Mortgage Servicing Fraud
occurs post loan origination when mortgage servicers use false statements and book-keeping entries, fabricated assignments, forged signatures and utter counterfeit intangible Notes to take a homeowner's property and equity.
Articles |The FORUM |Law Library |Videos | Fraudsters & Co. |File Complaints |How they STEAL |Search MSFraud |Contact Us
William A. Roper, Jr.
In further researching the subject of my prior post "Personal Knowledge, Hearsay, Conclusory Averments and the Best Evidence Rule" (09/27/10 at 01:12 AM), I ran across some rather fascinating text within an ancient decision of Judge Learned Hand, within the case Bonding & Ins. Co. v. Norwich Pharmacal Co., 18 F.2d 934, 937-8 (2nd Cir., 1927):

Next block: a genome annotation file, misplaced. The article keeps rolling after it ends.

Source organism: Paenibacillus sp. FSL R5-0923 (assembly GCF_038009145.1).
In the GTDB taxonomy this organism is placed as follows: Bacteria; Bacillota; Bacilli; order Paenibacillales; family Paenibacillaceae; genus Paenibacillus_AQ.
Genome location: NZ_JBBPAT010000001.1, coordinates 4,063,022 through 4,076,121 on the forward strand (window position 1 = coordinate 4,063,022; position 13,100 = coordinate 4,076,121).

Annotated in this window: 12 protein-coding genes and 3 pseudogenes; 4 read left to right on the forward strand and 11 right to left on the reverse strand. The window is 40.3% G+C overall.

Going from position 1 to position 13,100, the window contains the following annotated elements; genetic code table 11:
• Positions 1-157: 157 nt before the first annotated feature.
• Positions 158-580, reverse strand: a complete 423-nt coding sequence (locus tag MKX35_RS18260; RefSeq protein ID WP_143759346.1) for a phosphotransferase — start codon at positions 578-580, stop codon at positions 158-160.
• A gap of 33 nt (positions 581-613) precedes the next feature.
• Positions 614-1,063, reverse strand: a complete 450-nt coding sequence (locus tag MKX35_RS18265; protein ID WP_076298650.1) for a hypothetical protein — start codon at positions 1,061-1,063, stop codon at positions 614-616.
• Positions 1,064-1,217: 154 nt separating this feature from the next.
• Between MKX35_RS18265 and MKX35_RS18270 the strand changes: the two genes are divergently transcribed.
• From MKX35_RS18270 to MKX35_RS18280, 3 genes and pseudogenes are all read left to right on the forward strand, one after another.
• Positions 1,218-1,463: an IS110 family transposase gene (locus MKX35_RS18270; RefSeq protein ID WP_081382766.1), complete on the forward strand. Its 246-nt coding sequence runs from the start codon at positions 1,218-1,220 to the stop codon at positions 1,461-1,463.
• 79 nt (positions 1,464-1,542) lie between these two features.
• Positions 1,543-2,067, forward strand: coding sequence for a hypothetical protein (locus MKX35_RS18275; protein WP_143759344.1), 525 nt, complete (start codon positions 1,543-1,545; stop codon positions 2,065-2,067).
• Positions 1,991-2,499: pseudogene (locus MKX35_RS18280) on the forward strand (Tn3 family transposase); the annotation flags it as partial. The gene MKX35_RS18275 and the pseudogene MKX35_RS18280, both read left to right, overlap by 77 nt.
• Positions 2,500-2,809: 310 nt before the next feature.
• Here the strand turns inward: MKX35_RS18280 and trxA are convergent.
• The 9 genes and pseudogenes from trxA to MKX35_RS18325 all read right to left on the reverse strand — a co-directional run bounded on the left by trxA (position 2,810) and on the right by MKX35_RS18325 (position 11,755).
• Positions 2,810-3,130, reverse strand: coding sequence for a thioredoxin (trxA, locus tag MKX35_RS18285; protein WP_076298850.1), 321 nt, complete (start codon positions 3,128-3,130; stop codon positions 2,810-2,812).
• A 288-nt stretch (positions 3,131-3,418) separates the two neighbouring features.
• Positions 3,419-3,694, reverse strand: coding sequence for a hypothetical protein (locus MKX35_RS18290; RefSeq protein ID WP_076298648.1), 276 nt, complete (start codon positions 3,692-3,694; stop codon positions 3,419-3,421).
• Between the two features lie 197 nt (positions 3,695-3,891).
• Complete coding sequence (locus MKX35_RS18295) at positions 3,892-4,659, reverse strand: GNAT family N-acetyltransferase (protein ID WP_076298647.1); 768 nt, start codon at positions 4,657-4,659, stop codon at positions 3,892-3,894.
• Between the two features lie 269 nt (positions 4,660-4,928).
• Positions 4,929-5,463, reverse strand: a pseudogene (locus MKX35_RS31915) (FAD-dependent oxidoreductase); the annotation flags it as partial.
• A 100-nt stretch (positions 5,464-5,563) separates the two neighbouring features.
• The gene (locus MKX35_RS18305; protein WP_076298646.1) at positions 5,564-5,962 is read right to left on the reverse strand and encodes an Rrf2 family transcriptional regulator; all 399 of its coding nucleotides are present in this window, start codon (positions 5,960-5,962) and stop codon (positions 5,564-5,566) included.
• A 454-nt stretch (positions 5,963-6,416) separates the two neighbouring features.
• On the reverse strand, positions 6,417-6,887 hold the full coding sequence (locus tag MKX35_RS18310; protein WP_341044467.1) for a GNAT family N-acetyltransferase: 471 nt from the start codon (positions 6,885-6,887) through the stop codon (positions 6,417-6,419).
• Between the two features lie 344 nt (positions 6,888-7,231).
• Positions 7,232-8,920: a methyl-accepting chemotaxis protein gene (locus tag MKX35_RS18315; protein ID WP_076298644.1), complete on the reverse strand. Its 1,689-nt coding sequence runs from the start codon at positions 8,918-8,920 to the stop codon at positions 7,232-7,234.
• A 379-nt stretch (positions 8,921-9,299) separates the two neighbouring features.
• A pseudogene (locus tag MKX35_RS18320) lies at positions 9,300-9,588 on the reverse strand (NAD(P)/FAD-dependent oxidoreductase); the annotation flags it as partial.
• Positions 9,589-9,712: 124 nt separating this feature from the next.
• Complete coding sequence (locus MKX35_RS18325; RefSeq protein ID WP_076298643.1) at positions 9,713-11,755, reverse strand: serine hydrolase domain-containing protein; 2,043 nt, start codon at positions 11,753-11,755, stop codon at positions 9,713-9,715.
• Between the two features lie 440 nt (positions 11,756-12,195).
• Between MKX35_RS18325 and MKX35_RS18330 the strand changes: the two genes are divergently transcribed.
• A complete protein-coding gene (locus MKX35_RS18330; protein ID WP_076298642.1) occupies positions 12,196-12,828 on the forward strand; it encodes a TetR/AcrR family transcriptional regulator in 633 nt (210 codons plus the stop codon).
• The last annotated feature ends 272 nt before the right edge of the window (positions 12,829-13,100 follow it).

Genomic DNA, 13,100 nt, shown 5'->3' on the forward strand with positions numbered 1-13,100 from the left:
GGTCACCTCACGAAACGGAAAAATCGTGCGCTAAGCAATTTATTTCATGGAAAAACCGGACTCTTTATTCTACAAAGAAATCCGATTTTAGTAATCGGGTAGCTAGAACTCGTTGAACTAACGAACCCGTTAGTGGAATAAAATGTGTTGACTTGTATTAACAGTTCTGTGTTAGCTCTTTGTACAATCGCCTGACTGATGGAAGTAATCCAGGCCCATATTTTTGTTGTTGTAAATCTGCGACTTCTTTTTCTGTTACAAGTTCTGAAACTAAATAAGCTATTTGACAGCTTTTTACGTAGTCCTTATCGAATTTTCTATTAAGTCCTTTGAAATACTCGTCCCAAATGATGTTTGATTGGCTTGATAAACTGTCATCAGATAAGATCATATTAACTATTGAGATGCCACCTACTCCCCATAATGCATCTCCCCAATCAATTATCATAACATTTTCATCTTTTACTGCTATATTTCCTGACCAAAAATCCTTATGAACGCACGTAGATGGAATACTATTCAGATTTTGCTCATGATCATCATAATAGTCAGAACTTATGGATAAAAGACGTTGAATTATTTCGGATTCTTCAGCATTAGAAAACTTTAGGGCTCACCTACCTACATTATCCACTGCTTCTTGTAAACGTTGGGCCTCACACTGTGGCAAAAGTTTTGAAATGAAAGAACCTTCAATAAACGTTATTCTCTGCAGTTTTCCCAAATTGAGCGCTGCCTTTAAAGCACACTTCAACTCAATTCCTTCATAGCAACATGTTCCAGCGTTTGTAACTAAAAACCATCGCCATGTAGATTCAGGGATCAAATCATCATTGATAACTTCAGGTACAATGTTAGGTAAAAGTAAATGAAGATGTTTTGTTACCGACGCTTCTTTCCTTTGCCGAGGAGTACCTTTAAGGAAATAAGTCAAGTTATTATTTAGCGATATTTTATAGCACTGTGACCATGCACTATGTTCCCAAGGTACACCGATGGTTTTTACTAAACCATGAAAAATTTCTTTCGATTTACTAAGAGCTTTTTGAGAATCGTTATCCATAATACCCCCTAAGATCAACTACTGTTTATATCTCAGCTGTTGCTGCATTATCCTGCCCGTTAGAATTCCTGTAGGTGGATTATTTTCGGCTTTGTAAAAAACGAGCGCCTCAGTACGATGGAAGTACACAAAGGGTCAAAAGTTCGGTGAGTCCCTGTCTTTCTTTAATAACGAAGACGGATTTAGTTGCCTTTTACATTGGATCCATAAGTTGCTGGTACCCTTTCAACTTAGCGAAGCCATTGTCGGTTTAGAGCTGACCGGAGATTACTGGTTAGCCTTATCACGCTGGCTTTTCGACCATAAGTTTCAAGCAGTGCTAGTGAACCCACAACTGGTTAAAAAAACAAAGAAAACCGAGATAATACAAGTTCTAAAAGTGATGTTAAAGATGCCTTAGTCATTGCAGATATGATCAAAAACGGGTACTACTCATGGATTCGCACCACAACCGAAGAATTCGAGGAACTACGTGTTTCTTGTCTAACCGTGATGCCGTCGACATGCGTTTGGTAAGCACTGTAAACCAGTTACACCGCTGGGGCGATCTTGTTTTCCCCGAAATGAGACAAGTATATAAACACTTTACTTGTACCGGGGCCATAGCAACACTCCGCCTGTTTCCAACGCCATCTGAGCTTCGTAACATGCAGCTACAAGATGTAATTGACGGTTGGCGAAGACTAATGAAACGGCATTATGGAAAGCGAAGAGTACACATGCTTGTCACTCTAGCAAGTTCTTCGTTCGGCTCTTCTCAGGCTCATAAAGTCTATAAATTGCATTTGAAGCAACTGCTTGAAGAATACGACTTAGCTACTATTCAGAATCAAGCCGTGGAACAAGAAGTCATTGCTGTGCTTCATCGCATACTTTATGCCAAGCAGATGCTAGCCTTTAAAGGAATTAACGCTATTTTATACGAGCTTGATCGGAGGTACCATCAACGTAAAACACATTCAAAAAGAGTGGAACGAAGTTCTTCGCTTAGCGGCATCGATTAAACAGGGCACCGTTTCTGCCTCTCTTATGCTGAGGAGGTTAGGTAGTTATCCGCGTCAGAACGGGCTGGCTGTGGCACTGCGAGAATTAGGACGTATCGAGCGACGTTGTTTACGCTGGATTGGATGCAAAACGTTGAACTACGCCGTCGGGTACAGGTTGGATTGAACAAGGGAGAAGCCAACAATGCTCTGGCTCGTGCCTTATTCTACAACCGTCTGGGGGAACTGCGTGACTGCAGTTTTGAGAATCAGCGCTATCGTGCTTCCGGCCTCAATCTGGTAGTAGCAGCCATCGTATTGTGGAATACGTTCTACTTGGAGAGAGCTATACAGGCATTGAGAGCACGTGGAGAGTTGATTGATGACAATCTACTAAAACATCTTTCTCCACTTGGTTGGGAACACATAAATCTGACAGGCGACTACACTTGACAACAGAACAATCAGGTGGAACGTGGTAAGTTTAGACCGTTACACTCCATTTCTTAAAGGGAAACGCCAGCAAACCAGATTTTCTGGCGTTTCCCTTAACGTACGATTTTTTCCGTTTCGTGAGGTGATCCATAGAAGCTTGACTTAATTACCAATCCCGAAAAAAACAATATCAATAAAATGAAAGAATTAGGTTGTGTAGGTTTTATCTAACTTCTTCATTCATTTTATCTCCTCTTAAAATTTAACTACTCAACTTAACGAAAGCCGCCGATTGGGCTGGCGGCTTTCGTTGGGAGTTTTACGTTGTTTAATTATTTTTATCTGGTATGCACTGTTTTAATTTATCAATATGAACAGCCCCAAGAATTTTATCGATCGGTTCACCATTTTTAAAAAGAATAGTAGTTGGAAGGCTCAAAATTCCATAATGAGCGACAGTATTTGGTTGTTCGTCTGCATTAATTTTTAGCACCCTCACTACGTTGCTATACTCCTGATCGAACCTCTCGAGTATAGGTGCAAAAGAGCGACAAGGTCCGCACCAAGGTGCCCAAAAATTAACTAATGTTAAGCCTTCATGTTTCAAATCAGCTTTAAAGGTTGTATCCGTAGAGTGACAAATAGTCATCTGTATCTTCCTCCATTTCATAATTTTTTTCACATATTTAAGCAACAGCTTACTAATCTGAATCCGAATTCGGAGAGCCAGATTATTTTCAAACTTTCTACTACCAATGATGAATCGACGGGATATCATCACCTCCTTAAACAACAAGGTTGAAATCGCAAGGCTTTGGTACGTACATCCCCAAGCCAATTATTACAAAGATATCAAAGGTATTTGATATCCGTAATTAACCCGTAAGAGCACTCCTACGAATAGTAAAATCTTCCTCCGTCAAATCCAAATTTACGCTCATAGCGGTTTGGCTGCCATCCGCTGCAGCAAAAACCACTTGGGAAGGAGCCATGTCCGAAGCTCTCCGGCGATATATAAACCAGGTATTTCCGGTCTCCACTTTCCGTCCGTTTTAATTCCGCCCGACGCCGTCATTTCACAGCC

"The situation is the familiar one of voluminous records, made at the time in the daily routine of a large mercantile business, by entrants not produced.  The question is in what cases it is necessary to supplement proof of the way in which the business is carried on and the entries are made, by the testimony of the entrants themselves.  It is a matter in which the sluggishness of the law is especially disastrous, and where the intervention of the Legislature, which must be by general rules, cannot be as satisfactory as a step by step progress of the courts, if they are willing to progress at all.  The routine of modern affairs, mercantile, financial and industrial, is conducted with so extreme a division of labor that the transactions cannot be proved at first hand without the concurrence of persons, each of whom can contribute no more than a slight part, and that part not dependent on his memory of the event.   Records, and records alone, are their adequate repository, and are in practice accepted as accurate upon the faith of the routine itself, and of the self-consistency of their contents.  Unless they can be used in court without the task of calling those who at all stages had a part in the transactions recorded, nobody need ever pay a debt, if only his creditor does a large enough business.  That there should not be checks and assurances of veracity we do not suggest; it is indeed possible to expose adversaries to genuine danger, but to continue a system of rules, originally designed to relieve small shopkeepers from their incompetence as witnesses, into present day transactions is to cook the egg by burning down the house.